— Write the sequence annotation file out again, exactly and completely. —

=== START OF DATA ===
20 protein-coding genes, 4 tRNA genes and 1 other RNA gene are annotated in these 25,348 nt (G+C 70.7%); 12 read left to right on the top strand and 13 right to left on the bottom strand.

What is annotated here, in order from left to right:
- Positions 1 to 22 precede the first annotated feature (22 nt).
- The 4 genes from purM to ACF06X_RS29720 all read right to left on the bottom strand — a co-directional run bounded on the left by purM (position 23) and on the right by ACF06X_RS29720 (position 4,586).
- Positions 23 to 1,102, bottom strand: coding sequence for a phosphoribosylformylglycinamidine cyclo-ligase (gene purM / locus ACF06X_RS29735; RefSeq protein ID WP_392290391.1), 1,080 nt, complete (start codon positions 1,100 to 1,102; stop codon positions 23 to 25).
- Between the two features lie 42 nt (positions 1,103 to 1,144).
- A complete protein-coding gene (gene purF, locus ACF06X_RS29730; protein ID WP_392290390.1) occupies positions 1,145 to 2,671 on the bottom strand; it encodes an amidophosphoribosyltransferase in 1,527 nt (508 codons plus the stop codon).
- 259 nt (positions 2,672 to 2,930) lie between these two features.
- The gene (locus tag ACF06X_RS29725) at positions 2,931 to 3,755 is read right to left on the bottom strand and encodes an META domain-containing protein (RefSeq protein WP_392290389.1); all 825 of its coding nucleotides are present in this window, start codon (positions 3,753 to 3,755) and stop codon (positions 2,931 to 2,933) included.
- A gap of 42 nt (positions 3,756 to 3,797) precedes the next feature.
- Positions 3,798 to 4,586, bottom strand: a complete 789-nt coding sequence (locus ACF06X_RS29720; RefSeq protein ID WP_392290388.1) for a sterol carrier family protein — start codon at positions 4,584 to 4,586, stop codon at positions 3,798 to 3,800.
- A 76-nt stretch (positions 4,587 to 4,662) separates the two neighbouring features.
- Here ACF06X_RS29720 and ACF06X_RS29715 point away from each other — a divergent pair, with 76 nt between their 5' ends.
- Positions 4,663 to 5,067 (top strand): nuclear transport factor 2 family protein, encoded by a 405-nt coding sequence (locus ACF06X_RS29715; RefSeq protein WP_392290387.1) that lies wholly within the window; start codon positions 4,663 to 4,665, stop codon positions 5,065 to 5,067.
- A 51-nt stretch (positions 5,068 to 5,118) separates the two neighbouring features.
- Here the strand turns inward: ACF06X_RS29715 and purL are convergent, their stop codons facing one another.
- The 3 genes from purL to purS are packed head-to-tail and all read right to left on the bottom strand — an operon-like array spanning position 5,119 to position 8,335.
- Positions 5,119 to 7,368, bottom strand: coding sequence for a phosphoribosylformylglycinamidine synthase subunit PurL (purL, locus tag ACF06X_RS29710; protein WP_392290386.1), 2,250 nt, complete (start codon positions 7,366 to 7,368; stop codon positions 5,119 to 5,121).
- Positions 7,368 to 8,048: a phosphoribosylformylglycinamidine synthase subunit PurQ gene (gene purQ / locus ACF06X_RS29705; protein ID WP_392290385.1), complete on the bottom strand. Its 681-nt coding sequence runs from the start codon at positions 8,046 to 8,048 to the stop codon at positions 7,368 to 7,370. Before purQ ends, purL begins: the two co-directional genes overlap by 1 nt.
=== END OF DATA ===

20 protein-coding genes, 4 tRNA genes and 1 other RNA gene are annotated in these 25,348 nt (G+C 70.7%); 12 read left to right on the top strand and 13 right to left on the bottom strand.

What is annotated here, in order from left to right:
- Positions 1 to 22 precede the first annotated feature (22 nt).
- The 4 genes from purM to ACF06X_RS29720 all read right to left on the bottom strand — a co-directional run bounded on the left by purM (position 23) and on the right by ACF06X_RS29720 (position 4,586).
- Positions 23 to 1,102, bottom strand: coding sequence for a phosphoribosylformylglycinamidine cyclo-ligase (gene purM / locus ACF06X_RS29735; RefSeq protein ID WP_392290391.1), 1,080 nt, complete (start codon positions 1,100 to 1,102; stop codon positions 23 to 25).
- Between the two features lie 42 nt (positions 1,103 to 1,144).
- A complete protein-coding gene (gene purF, locus ACF06X_RS29730; protein ID WP_392290390.1) occupies positions 1,145 to 2,671 on the bottom strand; it encodes an amidophosphoribosyltransferase in 1,527 nt (508 codons plus the stop codon).
- 259 nt (positions 2,672 to 2,930) lie between these two features.
- The gene (locus tag ACF06X_RS29725) at positions 2,931 to 3,755 is read right to left on the bottom strand and encodes an META domain-containing protein (RefSeq protein WP_392290389.1); all 825 of its coding nucleotides are present in this window, start codon (positions 3,753 to 3,755) and stop codon (positions 2,931 to 2,933) included.
- A gap of 42 nt (positions 3,756 to 3,797) precedes the next feature.
- Positions 3,798 to 4,586, bottom strand: a complete 789-nt coding sequence (locus ACF06X_RS29720; RefSeq protein ID WP_392290388.1) for a sterol carrier family protein — start codon at positions 4,584 to 4,586, stop codon at positions 3,798 to 3,800.
- A 76-nt stretch (positions 4,587 to 4,662) separates the two neighbouring features.
- Here ACF06X_RS29720 and ACF06X_RS29715 point away from each other — a divergent pair, with 76 nt between their 5' ends.
- Positions 4,663 to 5,067 (top strand): nuclear transport factor 2 family protein, encoded by a 405-nt coding sequence (locus ACF06X_RS29715; RefSeq protein WP_392290387.1) that lies wholly within the window; start codon positions 4,663 to 4,665, stop codon positions 5,065 to 5,067.
- A 51-nt stretch (positions 5,068 to 5,118) separates the two neighbouring features.
- Here the strand turns inward: ACF06X_RS29715 and purL are convergent, their stop codons facing one another.
- The 3 genes from purL to purS are packed head-to-tail and all read right to left on the bottom strand — an operon-like array spanning position 5,119 to position 8,335.
- Positions 5,119 to 7,368, bottom strand: coding sequence for a phosphoribosylformylglycinamidine synthase subunit PurL (purL, locus tag ACF06X_RS29710; protein WP_392290386.1), 2,250 nt, complete (start codon positions 7,366 to 7,368; stop codon positions 5,119 to 5,121).
- Positions 7,368 to 8,048: a phosphoribosylformylglycinamidine synthase subunit PurQ gene (gene purQ / locus ACF06X_RS29705; protein ID WP_392290385.1), complete on the bottom strand. Its 681-nt coding sequence runs from the start codon at positions 8,046 to 8,048 to the stop codon at positions 7,368 to 7,370. Before purQ ends, purL begins: the two co-directional genes overlap by 1 nt.